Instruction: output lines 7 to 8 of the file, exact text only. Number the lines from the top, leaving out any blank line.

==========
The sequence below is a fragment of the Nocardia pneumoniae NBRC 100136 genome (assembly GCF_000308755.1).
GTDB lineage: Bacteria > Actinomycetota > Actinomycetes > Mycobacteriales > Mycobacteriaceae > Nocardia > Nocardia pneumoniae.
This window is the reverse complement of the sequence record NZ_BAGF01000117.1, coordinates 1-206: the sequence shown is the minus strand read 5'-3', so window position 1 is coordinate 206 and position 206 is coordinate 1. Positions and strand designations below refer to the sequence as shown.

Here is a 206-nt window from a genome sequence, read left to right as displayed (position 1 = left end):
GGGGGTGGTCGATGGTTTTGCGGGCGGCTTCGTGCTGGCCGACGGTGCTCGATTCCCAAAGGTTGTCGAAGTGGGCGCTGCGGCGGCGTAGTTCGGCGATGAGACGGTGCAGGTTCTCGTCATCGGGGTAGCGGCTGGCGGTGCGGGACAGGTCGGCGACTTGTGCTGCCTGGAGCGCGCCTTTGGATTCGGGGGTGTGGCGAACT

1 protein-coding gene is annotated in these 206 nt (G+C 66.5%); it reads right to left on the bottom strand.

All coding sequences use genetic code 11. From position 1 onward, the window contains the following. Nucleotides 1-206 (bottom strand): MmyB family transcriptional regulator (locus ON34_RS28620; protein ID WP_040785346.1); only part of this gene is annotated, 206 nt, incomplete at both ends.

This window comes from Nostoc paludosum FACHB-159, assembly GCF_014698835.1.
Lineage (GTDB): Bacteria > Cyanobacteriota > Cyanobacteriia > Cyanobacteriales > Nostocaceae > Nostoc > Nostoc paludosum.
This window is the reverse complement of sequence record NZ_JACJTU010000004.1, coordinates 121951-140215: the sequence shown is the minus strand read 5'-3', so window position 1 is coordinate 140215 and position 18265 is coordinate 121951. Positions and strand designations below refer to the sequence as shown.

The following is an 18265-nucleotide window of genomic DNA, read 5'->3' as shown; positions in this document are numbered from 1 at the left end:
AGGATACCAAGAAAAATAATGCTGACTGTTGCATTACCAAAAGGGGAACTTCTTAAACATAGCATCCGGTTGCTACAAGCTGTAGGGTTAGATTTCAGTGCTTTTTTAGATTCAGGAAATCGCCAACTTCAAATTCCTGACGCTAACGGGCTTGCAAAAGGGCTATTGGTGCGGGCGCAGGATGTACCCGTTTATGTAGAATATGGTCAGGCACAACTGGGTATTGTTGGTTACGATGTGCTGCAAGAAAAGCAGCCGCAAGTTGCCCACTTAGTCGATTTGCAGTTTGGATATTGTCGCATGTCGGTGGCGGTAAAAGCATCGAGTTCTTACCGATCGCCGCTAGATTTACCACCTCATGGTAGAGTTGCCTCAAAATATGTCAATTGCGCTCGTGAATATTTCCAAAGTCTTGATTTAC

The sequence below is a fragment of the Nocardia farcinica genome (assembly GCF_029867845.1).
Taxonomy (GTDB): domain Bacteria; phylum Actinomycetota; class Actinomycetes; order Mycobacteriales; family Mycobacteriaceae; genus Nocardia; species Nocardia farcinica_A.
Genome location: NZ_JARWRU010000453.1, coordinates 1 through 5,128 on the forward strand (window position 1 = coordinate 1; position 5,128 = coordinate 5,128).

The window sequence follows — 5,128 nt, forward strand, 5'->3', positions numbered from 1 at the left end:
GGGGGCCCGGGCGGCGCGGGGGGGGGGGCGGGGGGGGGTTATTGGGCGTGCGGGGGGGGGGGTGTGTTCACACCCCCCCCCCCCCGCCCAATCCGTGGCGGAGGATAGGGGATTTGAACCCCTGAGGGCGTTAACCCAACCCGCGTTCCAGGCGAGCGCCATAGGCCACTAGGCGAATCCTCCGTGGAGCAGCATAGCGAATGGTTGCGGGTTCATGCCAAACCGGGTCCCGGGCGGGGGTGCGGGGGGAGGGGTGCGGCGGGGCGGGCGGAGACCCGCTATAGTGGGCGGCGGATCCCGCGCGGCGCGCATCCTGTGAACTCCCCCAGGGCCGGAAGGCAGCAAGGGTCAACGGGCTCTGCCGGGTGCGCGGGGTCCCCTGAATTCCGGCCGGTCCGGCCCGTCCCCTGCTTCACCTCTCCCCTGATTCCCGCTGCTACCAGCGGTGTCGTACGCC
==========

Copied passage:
All coding sequences use genetic code 11. From position 1 onward, the window contains the following. Nucleotides 1-206 (bottom strand): MmyB family transcriptional regulator (locus ON34_RS28620; protein ID WP_040785346.1); only part of this gene is annotated, 206 nt, incomplete at both ends.

This window comes from Nostoc paludosum FACHB-159, assembly GCF_014698835.1.